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Angie’s List: Building a Pool

jim-donovan-web Jim Donovan
Jim Donovan is a 13-time Emmy Award-winning consumer reporter w...
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By Jim Donovan

PHILADELPHIA (CBS) — It cools you off during the dog days of summer and can serve as the go-to-spot for family fun.  If last week’s heat wave had you thinking about installing a pool, you’re not alone!  In this week’s Angie’s List Report, Jim Donovan takes a look at what you should know about pools before taking the plunge.

Homeowner Shannon McCollom added a pool to her backyard last fall. She says, “We decided to have a pool installed because our kids love to swim, and we felt like it was a good thing we could do as a family and we have a lot of land so we felt like it was a good use of our backyard.”

A pool can provide hours of entertainment, but it’s also a costly project that you should research thoroughly.  In-ground pools can cost between $20,000 and $70,000 and above ground is usually between $1,000 and $5,000.  So you really need to ask yourself ‘what will it cost versus what will I get out of it?’

Angie’s List Founder Angie Hicks says, “In the heat of the summer a pool might sound like a fantastic idea, but the reality is unless you are the only house in your neighborhood that doesn’t have a pool you should skip it.  Pools tend to scare off potential buyers of your house and you usually only get about 50 cents on the dollar return on investment.”

You should also factor in maintenance. Regular tasks include vacuuming the pool floor, balancing chemicals and checking the pump.  Weekly care plus opening and closing a pool can run about $2,000.

Building that perfect pool and keeping it that way depends a lot on who you hire.  Pool Builder Bill Lambert says, “This is sort of like open heart surgery on your backyard.  So it’s going to be messy.  We can try to contain the mess as best as possible, but you are going to have dump trucks, there’s going to be a lot of dirt moved around.”  According to Hicks, “Remember a pool is going to be with you for a long time so you want a find a reputable pool company who is going to stand behind their project.  You want to know what kind of warranty is going to be on the pool. And remember this is a project that can take a long time, especially given that you might hit some rainy days during installation. You want to have a well laid out plan to make sure you hit your deadlines.”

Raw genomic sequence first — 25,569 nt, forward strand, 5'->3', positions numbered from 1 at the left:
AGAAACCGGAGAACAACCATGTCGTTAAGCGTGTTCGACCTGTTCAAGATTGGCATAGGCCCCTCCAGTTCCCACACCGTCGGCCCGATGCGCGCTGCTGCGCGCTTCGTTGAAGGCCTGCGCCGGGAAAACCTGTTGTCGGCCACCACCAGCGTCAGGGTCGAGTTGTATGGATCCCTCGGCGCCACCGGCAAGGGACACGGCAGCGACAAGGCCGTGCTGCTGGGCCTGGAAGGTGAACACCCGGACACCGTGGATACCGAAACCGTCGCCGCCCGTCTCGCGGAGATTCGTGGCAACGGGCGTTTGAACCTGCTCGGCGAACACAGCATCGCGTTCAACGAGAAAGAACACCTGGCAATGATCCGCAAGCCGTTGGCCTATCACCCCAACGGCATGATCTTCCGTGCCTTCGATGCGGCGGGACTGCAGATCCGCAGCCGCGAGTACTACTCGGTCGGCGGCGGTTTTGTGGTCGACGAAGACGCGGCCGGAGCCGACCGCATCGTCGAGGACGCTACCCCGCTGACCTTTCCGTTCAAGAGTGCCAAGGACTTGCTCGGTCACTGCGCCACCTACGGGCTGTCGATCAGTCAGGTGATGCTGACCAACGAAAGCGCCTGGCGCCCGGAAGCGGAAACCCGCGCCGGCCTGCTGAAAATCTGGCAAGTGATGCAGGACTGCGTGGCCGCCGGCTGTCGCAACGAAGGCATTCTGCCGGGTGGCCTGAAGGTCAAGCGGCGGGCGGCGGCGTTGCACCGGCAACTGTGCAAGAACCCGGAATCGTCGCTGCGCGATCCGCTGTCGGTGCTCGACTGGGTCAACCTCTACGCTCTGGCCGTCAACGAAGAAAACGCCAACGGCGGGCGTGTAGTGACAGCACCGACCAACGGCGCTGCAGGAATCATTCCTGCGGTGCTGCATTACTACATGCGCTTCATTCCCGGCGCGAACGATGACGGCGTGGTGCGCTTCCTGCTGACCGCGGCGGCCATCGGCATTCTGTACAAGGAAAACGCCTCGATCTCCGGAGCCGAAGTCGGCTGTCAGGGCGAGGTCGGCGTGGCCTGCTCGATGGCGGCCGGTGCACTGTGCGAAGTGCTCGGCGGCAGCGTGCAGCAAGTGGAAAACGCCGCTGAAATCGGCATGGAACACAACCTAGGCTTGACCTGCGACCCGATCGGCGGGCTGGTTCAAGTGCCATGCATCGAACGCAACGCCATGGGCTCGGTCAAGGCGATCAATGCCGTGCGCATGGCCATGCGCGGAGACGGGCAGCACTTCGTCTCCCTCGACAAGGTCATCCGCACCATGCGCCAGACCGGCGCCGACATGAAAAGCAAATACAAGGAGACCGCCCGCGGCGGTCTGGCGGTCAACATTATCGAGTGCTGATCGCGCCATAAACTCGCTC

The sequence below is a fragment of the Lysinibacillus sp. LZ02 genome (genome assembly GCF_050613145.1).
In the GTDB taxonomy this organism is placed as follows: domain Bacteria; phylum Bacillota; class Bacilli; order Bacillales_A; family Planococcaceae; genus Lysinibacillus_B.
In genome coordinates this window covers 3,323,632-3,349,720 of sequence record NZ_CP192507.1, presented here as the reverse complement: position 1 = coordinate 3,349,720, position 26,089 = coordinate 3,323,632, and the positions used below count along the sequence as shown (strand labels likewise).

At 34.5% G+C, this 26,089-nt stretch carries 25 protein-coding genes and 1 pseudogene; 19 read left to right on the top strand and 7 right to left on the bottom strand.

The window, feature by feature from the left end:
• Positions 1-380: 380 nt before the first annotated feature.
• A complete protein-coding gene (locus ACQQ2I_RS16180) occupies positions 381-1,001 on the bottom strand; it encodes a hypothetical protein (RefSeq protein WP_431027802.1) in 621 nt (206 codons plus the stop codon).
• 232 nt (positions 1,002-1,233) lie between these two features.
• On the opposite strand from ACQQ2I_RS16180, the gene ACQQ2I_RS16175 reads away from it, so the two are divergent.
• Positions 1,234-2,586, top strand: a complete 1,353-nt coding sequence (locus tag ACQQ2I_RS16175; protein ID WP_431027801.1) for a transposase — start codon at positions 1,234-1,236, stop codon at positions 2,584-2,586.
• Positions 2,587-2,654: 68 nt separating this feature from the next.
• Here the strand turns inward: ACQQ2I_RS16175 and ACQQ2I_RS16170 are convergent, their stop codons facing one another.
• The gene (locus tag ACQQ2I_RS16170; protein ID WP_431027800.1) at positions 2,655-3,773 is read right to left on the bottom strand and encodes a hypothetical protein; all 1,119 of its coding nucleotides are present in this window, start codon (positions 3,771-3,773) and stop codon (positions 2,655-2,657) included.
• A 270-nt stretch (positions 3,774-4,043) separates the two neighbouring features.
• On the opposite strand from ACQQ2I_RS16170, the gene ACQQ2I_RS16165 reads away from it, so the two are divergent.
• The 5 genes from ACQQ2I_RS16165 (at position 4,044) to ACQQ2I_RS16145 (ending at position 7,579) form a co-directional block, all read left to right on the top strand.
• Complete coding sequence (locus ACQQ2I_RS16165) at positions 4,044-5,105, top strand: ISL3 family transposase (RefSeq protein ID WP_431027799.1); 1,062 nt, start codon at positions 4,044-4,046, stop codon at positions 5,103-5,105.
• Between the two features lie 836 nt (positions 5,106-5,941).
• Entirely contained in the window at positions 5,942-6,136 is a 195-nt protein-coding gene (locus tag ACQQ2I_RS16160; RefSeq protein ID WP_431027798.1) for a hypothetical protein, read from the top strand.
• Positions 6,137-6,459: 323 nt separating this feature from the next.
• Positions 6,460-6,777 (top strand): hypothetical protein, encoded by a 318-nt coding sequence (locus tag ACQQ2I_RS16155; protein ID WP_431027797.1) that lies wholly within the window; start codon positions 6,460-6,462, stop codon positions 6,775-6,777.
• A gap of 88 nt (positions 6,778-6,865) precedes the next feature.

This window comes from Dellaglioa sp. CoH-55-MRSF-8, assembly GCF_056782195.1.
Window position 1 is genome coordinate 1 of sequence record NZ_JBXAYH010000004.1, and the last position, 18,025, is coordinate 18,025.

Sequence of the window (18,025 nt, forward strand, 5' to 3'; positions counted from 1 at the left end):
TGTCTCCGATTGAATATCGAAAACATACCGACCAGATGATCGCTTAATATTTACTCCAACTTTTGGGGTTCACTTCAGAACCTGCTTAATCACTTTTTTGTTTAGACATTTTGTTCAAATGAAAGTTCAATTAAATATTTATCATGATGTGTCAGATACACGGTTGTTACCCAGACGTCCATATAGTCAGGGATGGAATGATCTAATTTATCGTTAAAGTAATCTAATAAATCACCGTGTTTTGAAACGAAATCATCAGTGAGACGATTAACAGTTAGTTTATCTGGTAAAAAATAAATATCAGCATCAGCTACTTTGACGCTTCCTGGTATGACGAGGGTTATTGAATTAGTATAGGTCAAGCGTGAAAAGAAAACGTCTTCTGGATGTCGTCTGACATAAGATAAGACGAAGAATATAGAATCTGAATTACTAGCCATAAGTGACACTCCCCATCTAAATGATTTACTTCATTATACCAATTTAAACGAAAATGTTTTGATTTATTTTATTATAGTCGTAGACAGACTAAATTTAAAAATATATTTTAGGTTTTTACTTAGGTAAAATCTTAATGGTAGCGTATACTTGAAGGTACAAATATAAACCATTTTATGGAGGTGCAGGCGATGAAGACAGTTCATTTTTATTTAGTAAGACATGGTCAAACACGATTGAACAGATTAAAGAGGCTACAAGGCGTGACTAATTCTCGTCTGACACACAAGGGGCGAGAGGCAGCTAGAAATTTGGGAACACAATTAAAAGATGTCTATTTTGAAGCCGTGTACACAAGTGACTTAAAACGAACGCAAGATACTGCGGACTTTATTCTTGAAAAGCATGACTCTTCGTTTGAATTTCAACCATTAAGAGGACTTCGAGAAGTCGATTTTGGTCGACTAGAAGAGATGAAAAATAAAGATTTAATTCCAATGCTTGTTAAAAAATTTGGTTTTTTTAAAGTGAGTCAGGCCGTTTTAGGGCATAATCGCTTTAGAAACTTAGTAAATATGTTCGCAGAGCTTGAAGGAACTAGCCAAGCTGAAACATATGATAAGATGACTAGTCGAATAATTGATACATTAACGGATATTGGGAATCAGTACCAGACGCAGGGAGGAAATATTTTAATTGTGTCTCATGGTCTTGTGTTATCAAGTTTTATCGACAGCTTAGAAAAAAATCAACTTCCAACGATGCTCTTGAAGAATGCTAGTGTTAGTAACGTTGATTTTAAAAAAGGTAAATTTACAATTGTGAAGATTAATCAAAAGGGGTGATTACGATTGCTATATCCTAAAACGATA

When hiring a pool builder Angie has this advice:

Shop around: it’s always a good idea to get at least two or three bids to find the right price.

Experience matters: companies that have been in the business a long time often have a healthy track record, but that doesn’t mean you shouldn’t give the new guy on the block a look.

Document, document, document: verify licensing, if applicable, and insurance. get a list of subcontractors to be used.

Body of work: visit the company’s showroom, look at photographs, and consider visit former clients to see how some of the company’s other pool projects turned out.

Have a contract: this will detail each phase of the project, including when you’ll make payments. never pay the full amount in full – pay no more than one-third of the total cost as a deposit, but tie scheduled payments to job progress and completion.

Ask for a lien release: most pool builders hire subcontractors for various tasks such as excavating, plastering, and installing the electrical components. to protect yourself, ask for a lien release from your contractor as part of the initial contract, as well as a release from each subcontractor as they do the work.

Keep the lines of communication open: because installing a pool can be a lengthy project – sometimes taking a month or more – develop a good dialogue with your contractor; that way you can feel comfortable expressing any concerns or questions you may have with the status of the project as they arise.

Rules & regulations: contact your local building department for a complete list of rules, regulations and required permits.